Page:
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Festival Spaces and the Visitor Experience.

Morgan, M., 2007. Festival Spaces and the Visitor Experience. In: Casado-Diaz, M., Everett, S. and Wilson, J., eds. Social and Cultural Change: Making Space(s) for Leisure and Tourism. Eastbourne, UK: Lesiure Studies Association, 113-130.

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A festival implies a special use of space for both the organiser and the visitor. On the practical level of events management, it is a series of temporary per - formance venues presenting special organisational problems. For the festivalgoers, it is a space set apart to which they come seeking an extraordinary experience. This experience can have an emotional and symbolic significance, which they then come to associate with the place itself. For this reason, festivals and special events are increasingly used as part of strategies to regenerate or reposition urban areas or coastal resorts. Events attract additional visitors, creating economic benefits for retail, leisure and other businesses. The publicity can be used for place marketing aimed not only at attracting visitors but also new businesses and investment to the area (Jago et al., 2003; Morgan et al, 2002). They can also give a boost to the cultural or sporting life of the residents and increase local pride and selfesteem. Festivals are part of the area’s ‘experience economy’ to use Pine and Gilmore’s (1999) term, creating a temporary ‘creative space’ which can attract visitors (Richards and Wilson, 2006). But how should that space be designed to optimise the experience of the festival-goers and contribute to the success of the event? Answering this question requires an awareness of how festival-goers perceive the impact of the location and its layout on their enjoyment of the event. The role of space can best be explored within a wider conceptual framework that maps the visitor experience of the event. This chapter is based on research into the 2005 Sidmouth Folk Festival, a long-established event which saw a significant change in ownership and organisation from previous years. This sparked a lengthy discussion on an enthusiasts’ internet message board about how successful it had been. One aspect of this was the rival merits of a festival based in a showground and one spread over existing venues around the town. An analysis of these discussions was used to explore the elements of the event experience and the ways in which festival-goers evaluate it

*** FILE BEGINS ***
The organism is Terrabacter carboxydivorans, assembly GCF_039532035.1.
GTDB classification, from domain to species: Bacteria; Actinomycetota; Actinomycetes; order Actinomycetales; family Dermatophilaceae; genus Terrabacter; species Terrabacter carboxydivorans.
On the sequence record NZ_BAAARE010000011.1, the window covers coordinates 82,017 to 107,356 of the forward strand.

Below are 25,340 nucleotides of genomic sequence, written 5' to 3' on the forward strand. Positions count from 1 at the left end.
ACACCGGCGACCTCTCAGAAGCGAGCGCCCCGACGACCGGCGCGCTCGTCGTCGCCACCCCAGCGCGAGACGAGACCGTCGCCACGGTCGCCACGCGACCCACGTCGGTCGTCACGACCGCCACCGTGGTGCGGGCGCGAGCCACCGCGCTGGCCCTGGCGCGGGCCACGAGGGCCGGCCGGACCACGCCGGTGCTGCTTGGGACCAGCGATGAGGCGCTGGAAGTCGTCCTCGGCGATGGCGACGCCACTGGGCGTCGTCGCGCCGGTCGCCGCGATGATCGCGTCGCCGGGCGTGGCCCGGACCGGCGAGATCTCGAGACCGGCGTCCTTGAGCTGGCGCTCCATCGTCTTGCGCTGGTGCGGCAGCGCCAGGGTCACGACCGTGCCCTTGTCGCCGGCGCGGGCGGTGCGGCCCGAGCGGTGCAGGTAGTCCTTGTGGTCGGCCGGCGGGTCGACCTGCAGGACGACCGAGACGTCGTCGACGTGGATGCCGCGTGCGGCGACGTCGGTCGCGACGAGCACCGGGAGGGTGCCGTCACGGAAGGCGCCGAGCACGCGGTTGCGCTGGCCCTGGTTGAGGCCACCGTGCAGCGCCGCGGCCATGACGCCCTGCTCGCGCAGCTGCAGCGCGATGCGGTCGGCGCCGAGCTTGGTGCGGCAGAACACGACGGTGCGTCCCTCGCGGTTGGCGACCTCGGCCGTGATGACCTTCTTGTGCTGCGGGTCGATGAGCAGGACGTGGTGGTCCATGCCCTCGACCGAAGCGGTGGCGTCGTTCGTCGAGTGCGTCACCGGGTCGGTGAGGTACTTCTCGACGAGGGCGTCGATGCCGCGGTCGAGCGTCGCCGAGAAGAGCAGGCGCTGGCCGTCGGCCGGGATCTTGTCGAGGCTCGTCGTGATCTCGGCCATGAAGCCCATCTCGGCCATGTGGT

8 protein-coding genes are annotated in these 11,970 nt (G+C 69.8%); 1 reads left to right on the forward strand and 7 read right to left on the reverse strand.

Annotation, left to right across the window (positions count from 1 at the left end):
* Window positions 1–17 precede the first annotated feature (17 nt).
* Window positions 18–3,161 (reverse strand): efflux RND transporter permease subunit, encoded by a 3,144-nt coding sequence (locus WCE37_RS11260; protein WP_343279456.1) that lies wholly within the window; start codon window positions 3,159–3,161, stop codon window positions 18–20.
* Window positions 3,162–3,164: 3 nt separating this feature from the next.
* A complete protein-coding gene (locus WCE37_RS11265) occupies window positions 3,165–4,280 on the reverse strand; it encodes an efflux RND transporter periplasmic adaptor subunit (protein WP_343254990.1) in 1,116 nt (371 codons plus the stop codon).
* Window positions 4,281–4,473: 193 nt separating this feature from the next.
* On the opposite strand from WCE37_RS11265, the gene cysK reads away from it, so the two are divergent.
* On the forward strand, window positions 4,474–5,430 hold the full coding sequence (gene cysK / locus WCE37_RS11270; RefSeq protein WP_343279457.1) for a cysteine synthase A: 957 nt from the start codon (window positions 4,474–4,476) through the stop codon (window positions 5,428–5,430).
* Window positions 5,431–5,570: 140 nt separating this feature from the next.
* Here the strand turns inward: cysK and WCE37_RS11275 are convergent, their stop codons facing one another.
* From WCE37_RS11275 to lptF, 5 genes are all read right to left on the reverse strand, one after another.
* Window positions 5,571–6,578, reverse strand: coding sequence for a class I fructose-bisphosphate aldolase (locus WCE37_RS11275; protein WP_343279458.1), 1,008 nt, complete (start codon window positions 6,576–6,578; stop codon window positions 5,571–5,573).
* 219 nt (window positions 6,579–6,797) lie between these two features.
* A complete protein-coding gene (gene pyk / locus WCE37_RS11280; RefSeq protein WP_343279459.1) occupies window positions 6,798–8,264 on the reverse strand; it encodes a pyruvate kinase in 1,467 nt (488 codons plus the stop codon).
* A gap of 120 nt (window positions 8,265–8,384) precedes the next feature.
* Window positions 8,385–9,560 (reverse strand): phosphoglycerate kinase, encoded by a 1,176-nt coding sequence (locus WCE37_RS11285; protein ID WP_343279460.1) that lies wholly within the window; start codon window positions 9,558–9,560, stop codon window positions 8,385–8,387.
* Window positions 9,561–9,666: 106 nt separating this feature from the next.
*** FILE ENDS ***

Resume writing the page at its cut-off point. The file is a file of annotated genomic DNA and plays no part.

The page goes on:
Item Type:Book Section
Series Name:LSA Publications
Number of Pages:17
Uncontrolled Keywords:Festivals, experience, internet message boards, netnography
Group:Bournemouth University Business School
ID Code:4821
Deposited By: Mr Michael Morgan DECEASED
Deposited On:21 Jan 2008
Last Modified:14 Mar 2022 13:12


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